This is another very long chapter, but it goes into more detail briefly about the fate of the rest of the Jeong brothers. His oldest brother Yakhyeon remains head of the clan, while his other two brothers Yakjeon and Yakyong (Dasan) were sent into exile and confined. Since volumes 3 and 4 will skip ahead nearly 40 years to the Gihae persecution, characters like Yoo Sosa and Hasang, Hasang’s sister Jeonghye, and even perhaps the uncles in exile should become central characters, but we’ll see. Kapnyeong probably ties the whole series together, too, but these are just my predictions. I haven’t flipped through those books yet.
The next day, Kapnyeong beings traveling again and is reunited with Hwang Sayeong in a pottery workshop. They realize the church community’s core leaders have been massacred! Hwang Sayeong is having a hard time dealing with Jeong Yajong’s death since not only did he consider Yakjong a mentor, but he also is an in-law to Yakjong since Hwang Sayeong is married to Jeong Yakjong’s niece. The rest of this chapter has Hwang Sayeong reminiscing and reflecting on the situation. More details are given about some of the others executed with Jeong Yakjong. At the end of the chapter, he sends Kapnyeong back to Hanyang to assess the situation and quietly return with a full report.
In chapter 9, Kapnyeong meets Kim Hanbin along the way back to Hanyang, and Kapnyeong confirms to Kim Hanbin that Hwang Sayeong is hiding out in a remote cave. They discuss the rumors surrounding Chu Munmo since they don’t really know where he is. When Kapnyeong arrives in Hanyang again, he seeks out the house of Yi Kyeongdo and asks for the latest news on the situation. He hears about another woman Yi Suni who was also beheaded from the community as well as a list of people who were taken into custody and subjected to an even more brutal method of dismemberment using animals instead of swords.
Kapnyeong leaves Yi Kyeongdo and heads for the jail where Mun Yeongin is being held. He plans on talking with her about her situation and trying to confirm rumors that the priest Chu Munmo has turned himself in. Kapnyeong is told that Minister Chu’s request to have Yeongin released was rejected. I’m not sure which character Kapnyeong is discussing this with since a few names are flying around, perhaps Yi Kyeongdo here, but they talk about the possibility of the death penalty judgement being dropped against the women. However, the women have not made a declaration of apostasy but instead have been preaching and singing loudly about their faith. It’s hopeless to expect the women to be freed, which leaves Kapnyeong depressed.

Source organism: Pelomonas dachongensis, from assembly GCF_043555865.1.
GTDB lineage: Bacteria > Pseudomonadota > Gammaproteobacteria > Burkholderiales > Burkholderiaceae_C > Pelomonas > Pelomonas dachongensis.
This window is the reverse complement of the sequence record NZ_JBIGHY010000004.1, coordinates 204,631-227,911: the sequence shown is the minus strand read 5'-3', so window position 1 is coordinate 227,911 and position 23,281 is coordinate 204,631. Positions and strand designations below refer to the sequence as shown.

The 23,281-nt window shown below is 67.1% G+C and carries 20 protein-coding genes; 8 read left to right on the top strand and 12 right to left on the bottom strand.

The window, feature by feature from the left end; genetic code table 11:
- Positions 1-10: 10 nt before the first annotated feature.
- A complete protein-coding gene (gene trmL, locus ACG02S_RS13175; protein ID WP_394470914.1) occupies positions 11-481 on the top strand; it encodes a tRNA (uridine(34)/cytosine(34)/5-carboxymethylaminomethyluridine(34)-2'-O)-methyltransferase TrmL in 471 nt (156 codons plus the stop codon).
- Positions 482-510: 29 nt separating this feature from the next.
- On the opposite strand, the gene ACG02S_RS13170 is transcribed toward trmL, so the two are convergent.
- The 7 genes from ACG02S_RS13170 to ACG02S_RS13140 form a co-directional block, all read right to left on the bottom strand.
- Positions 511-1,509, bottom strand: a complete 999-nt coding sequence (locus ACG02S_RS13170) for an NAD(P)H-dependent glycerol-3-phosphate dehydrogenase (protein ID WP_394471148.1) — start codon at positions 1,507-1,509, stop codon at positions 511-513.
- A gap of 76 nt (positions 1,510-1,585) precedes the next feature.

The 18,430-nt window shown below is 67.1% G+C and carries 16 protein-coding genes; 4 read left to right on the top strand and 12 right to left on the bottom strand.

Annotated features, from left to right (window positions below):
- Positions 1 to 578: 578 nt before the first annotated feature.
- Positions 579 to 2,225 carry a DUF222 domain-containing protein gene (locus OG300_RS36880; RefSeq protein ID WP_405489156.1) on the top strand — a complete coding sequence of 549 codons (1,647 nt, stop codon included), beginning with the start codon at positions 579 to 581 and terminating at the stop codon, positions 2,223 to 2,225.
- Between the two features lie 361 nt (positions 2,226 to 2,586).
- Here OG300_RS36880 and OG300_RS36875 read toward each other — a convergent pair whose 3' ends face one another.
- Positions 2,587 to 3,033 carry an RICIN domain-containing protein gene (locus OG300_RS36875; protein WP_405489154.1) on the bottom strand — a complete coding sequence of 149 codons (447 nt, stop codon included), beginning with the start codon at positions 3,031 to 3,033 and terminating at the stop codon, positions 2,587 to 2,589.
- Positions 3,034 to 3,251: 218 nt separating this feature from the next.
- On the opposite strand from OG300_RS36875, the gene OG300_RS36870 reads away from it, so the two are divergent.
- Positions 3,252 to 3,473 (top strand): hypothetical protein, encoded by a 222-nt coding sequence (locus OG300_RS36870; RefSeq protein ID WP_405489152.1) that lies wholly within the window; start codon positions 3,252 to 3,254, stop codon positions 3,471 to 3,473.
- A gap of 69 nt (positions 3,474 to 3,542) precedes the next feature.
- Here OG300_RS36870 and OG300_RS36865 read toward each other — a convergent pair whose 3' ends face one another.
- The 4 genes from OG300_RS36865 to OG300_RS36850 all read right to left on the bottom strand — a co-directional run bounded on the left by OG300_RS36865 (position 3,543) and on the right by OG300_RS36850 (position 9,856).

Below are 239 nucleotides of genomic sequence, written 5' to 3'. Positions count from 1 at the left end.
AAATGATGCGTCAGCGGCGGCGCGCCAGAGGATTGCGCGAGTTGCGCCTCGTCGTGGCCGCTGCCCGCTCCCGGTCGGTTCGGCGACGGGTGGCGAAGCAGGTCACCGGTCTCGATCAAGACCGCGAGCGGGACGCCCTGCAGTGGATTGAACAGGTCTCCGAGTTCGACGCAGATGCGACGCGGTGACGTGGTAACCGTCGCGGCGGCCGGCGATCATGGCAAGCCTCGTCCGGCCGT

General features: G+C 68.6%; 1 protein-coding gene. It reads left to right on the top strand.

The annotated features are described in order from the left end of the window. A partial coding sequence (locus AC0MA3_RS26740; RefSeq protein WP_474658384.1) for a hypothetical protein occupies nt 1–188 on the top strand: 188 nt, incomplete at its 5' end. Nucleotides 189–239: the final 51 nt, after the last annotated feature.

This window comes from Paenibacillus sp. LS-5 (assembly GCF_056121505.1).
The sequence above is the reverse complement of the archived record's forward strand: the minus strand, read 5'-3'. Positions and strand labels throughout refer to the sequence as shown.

He goes to the jail to see Yeongin and runs into Minister Chu, so they visit her together. The conversation doesn’t go well, and Minister Chu is particularly upset since Yeongin can’t be persuaded to do what’s necessary to save herself. She says they will meet again in heaven and asks about Hwang Sayeong. Kapnyeong tells her not to worry about Hwang.
The next scene of the chapter occurs on July 3, 1801. Kapnyeong is waiting at the police bureau office. Finally, the guards start leading the prisoners out of jail. There are four women: Yeongin is third in line, and Kang Wansuk is first. Someone points out that Yeongin was formerly a court lady, and they all admire her unusual beauty with some rude commentary. Questioning begins as to what crime they had committed that led to the community being wiped out. The answer of course is Catholicism, though there is some acknowledgement that this is also the Noron faction sweeping away the Namin faction.
As the crowd gets rowdy, Kang Wansuk is suddenly beheaded. The executioner goes quickly down the line: Kim Yeonyi, Mun Yeongin, and lastly Kang Kyeongbok. Kapnyeong approaches and looks upon Yeongin’s corpse and her blood all over the ground. He says a prayer. The police immediately notice him and demand to know what he thinks he’s doing. Minister Chu comes forward, and they try to claim her body and prepare it for burial by replacing her bloody clothes. Kang Wansuk’s remains are also seen to, but the situation for Yeongin was different since her household had no son.
I’m going to stop reading here and wrap up volume 2 next time since this is a good moment in the story to pause.
Part four of an eight part series